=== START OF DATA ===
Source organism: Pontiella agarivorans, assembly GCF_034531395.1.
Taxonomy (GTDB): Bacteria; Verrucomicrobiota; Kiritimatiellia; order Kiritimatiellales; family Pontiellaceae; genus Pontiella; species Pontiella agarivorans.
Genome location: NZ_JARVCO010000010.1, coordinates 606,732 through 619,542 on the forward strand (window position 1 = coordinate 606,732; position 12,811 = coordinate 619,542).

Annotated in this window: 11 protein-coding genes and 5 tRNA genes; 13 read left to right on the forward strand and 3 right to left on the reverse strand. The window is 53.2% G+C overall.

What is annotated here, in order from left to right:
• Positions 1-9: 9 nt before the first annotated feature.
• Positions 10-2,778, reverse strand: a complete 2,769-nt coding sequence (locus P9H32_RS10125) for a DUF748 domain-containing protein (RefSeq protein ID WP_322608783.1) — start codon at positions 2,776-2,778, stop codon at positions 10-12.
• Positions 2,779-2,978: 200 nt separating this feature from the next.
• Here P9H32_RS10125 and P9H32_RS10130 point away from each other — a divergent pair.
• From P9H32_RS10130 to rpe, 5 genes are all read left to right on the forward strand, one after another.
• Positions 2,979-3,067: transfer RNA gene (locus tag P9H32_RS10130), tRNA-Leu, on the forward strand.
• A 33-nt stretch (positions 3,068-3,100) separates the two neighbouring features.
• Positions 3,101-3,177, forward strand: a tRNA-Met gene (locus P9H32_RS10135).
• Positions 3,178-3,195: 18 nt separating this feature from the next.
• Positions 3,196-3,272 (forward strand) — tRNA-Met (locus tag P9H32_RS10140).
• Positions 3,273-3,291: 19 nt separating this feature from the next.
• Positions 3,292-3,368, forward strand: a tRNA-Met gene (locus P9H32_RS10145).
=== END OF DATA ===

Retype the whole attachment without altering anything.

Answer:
Source organism: Pontiella agarivorans, assembly GCF_034531395.1.
Taxonomy (GTDB): Bacteria; Verrucomicrobiota; Kiritimatiellia; order Kiritimatiellales; family Pontiellaceae; genus Pontiella; species Pontiella agarivorans.
Genome location: NZ_JARVCO010000010.1, coordinates 606,732 through 619,542 on the forward strand (window position 1 = coordinate 606,732; position 12,811 = coordinate 619,542).

Annotated in this window: 11 protein-coding genes and 5 tRNA genes; 13 read left to right on the forward strand and 3 right to left on the reverse strand. The window is 53.2% G+C overall.

What is annotated here, in order from left to right:
• Positions 1-9: 9 nt before the first annotated feature.
• Positions 10-2,778, reverse strand: a complete 2,769-nt coding sequence (locus P9H32_RS10125) for a DUF748 domain-containing protein (RefSeq protein ID WP_322608783.1) — start codon at positions 2,776-2,778, stop codon at positions 10-12.
• Positions 2,779-2,978: 200 nt separating this feature from the next.
• Here P9H32_RS10125 and P9H32_RS10130 point away from each other — a divergent pair.
• From P9H32_RS10130 to rpe, 5 genes are all read left to right on the forward strand, one after another.
• Positions 2,979-3,067: transfer RNA gene (locus tag P9H32_RS10130), tRNA-Leu, on the forward strand.
• A 33-nt stretch (positions 3,068-3,100) separates the two neighbouring features.
• Positions 3,101-3,177, forward strand: a tRNA-Met gene (locus P9H32_RS10135).
• Positions 3,178-3,195: 18 nt separating this feature from the next.
• Positions 3,196-3,272 (forward strand) — tRNA-Met (locus tag P9H32_RS10140).
• Positions 3,273-3,291: 19 nt separating this feature from the next.
• Positions 3,292-3,368, forward strand: a tRNA-Met gene (locus P9H32_RS10145).